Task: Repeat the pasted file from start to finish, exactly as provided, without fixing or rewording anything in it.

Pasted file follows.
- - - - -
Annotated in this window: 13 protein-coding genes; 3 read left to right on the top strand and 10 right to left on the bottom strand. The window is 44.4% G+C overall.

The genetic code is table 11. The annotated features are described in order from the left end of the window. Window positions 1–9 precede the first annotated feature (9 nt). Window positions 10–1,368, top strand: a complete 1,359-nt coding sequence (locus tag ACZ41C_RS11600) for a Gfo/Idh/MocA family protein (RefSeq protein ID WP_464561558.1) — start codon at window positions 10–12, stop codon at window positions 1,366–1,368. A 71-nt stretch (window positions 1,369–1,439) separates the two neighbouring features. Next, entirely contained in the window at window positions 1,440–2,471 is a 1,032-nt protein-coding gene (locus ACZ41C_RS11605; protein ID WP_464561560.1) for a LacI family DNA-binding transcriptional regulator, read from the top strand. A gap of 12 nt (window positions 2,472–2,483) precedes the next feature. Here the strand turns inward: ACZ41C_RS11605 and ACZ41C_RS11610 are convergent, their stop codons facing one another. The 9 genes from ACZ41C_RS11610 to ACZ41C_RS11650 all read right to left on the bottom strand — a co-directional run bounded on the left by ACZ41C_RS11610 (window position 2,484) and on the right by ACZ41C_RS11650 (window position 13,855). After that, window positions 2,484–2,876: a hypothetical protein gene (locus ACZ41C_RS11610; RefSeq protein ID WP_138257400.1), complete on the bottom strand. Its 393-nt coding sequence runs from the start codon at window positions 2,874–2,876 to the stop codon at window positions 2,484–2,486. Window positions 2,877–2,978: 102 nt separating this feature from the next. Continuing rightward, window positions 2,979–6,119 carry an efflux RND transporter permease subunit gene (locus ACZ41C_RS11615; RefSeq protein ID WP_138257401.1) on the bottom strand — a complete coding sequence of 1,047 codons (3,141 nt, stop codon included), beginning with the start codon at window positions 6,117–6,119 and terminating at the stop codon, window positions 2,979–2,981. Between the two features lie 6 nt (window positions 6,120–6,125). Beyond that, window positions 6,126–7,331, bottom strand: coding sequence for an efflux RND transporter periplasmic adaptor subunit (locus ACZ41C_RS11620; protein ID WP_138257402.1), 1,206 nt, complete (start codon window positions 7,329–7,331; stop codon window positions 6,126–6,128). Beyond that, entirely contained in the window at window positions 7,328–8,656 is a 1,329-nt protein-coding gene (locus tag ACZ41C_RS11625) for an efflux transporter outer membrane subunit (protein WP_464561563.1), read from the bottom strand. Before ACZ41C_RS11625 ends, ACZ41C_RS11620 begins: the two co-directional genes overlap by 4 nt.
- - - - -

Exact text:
Annotated in this window: 13 protein-coding genes; 3 read left to right on the top strand and 10 right to left on the bottom strand. The window is 44.4% G+C overall.

The genetic code is table 11. The annotated features are described in order from the left end of the window. Window positions 1–9 precede the first annotated feature (9 nt). Window positions 10–1,368, top strand: a complete 1,359-nt coding sequence (locus tag ACZ41C_RS11600) for a Gfo/Idh/MocA family protein (RefSeq protein ID WP_464561558.1) — start codon at window positions 10–12, stop codon at window positions 1,366–1,368. A 71-nt stretch (window positions 1,369–1,439) separates the two neighbouring features. Next, entirely contained in the window at window positions 1,440–2,471 is a 1,032-nt protein-coding gene (locus ACZ41C_RS11605; protein ID WP_464561560.1) for a LacI family DNA-binding transcriptional regulator, read from the top strand. A gap of 12 nt (window positions 2,472–2,483) precedes the next feature. Here the strand turns inward: ACZ41C_RS11605 and ACZ41C_RS11610 are convergent, their stop codons facing one another. The 9 genes from ACZ41C_RS11610 to ACZ41C_RS11650 all read right to left on the bottom strand — a co-directional run bounded on the left by ACZ41C_RS11610 (window position 2,484) and on the right by ACZ41C_RS11650 (window position 13,855). After that, window positions 2,484–2,876: a hypothetical protein gene (locus ACZ41C_RS11610; RefSeq protein ID WP_138257400.1), complete on the bottom strand. Its 393-nt coding sequence runs from the start codon at window positions 2,874–2,876 to the stop codon at window positions 2,484–2,486. Window positions 2,877–2,978: 102 nt separating this feature from the next. Continuing rightward, window positions 2,979–6,119 carry an efflux RND transporter permease subunit gene (locus ACZ41C_RS11615; RefSeq protein ID WP_138257401.1) on the bottom strand — a complete coding sequence of 1,047 codons (3,141 nt, stop codon included), beginning with the start codon at window positions 6,117–6,119 and terminating at the stop codon, window positions 2,979–2,981. Between the two features lie 6 nt (window positions 6,120–6,125). Beyond that, window positions 6,126–7,331, bottom strand: coding sequence for an efflux RND transporter periplasmic adaptor subunit (locus ACZ41C_RS11620; protein ID WP_138257402.1), 1,206 nt, complete (start codon window positions 7,329–7,331; stop codon window positions 6,126–6,128). Beyond that, entirely contained in the window at window positions 7,328–8,656 is a 1,329-nt protein-coding gene (locus tag ACZ41C_RS11625) for an efflux transporter outer membrane subunit (protein WP_464561563.1), read from the bottom strand. Before ACZ41C_RS11625 ends, ACZ41C_RS11620 begins: the two co-directional genes overlap by 4 nt.